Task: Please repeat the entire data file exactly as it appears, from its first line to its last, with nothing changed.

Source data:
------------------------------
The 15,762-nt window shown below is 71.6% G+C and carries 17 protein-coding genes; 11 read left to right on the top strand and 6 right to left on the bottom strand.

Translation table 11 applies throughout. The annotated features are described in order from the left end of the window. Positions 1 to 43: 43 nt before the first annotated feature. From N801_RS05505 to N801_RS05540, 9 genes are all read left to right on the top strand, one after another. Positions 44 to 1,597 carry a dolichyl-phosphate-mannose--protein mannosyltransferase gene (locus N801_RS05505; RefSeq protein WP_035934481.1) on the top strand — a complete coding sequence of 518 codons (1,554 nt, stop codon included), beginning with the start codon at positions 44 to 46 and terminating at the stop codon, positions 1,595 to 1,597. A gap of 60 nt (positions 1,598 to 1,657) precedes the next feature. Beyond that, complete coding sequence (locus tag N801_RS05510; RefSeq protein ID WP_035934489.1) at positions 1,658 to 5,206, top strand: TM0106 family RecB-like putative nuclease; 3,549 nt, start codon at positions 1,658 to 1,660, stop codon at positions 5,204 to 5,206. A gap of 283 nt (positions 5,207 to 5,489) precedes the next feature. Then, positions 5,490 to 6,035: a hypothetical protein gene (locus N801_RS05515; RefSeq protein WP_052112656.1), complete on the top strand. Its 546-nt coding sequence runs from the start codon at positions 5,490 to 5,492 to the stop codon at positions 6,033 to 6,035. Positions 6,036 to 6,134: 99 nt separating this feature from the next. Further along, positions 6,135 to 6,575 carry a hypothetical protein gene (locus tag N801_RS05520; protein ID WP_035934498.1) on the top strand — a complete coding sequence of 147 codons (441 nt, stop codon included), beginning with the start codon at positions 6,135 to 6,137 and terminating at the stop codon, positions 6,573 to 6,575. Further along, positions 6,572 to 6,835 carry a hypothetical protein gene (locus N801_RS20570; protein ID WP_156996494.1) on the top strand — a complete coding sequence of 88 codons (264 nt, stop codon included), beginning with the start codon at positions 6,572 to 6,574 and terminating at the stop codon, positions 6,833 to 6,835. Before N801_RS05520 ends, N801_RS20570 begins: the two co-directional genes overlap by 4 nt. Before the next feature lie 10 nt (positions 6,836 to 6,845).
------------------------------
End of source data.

The 15,762-nt window shown below is 71.6% G+C and carries 17 protein-coding genes; 11 read left to right on the top strand and 6 right to left on the bottom strand.

Translation table 11 applies throughout. The annotated features are described in order from the left end of the window. Positions 1 to 43: 43 nt before the first annotated feature. From N801_RS05505 to N801_RS05540, 9 genes are all read left to right on the top strand, one after another. Positions 44 to 1,597 carry a dolichyl-phosphate-mannose--protein mannosyltransferase gene (locus N801_RS05505; RefSeq protein WP_035934481.1) on the top strand — a complete coding sequence of 518 codons (1,554 nt, stop codon included), beginning with the start codon at positions 44 to 46 and terminating at the stop codon, positions 1,595 to 1,597. A gap of 60 nt (positions 1,598 to 1,657) precedes the next feature. Beyond that, complete coding sequence (locus tag N801_RS05510; RefSeq protein ID WP_035934489.1) at positions 1,658 to 5,206, top strand: TM0106 family RecB-like putative nuclease; 3,549 nt, start codon at positions 1,658 to 1,660, stop codon at positions 5,204 to 5,206. A gap of 283 nt (positions 5,207 to 5,489) precedes the next feature. Then, positions 5,490 to 6,035: a hypothetical protein gene (locus N801_RS05515; RefSeq protein WP_052112656.1), complete on the top strand. Its 546-nt coding sequence runs from the start codon at positions 5,490 to 5,492 to the stop codon at positions 6,033 to 6,035. Positions 6,036 to 6,134: 99 nt separating this feature from the next. Further along, positions 6,135 to 6,575 carry a hypothetical protein gene (locus tag N801_RS05520; protein ID WP_035934498.1) on the top strand — a complete coding sequence of 147 codons (441 nt, stop codon included), beginning with the start codon at positions 6,135 to 6,137 and terminating at the stop codon, positions 6,573 to 6,575. Further along, positions 6,572 to 6,835 carry a hypothetical protein gene (locus N801_RS20570; protein ID WP_156996494.1) on the top strand — a complete coding sequence of 88 codons (264 nt, stop codon included), beginning with the start codon at positions 6,572 to 6,574 and terminating at the stop codon, positions 6,833 to 6,835. Before N801_RS05520 ends, N801_RS20570 begins: the two co-directional genes overlap by 4 nt. Before the next feature lie 10 nt (positions 6,836 to 6,845).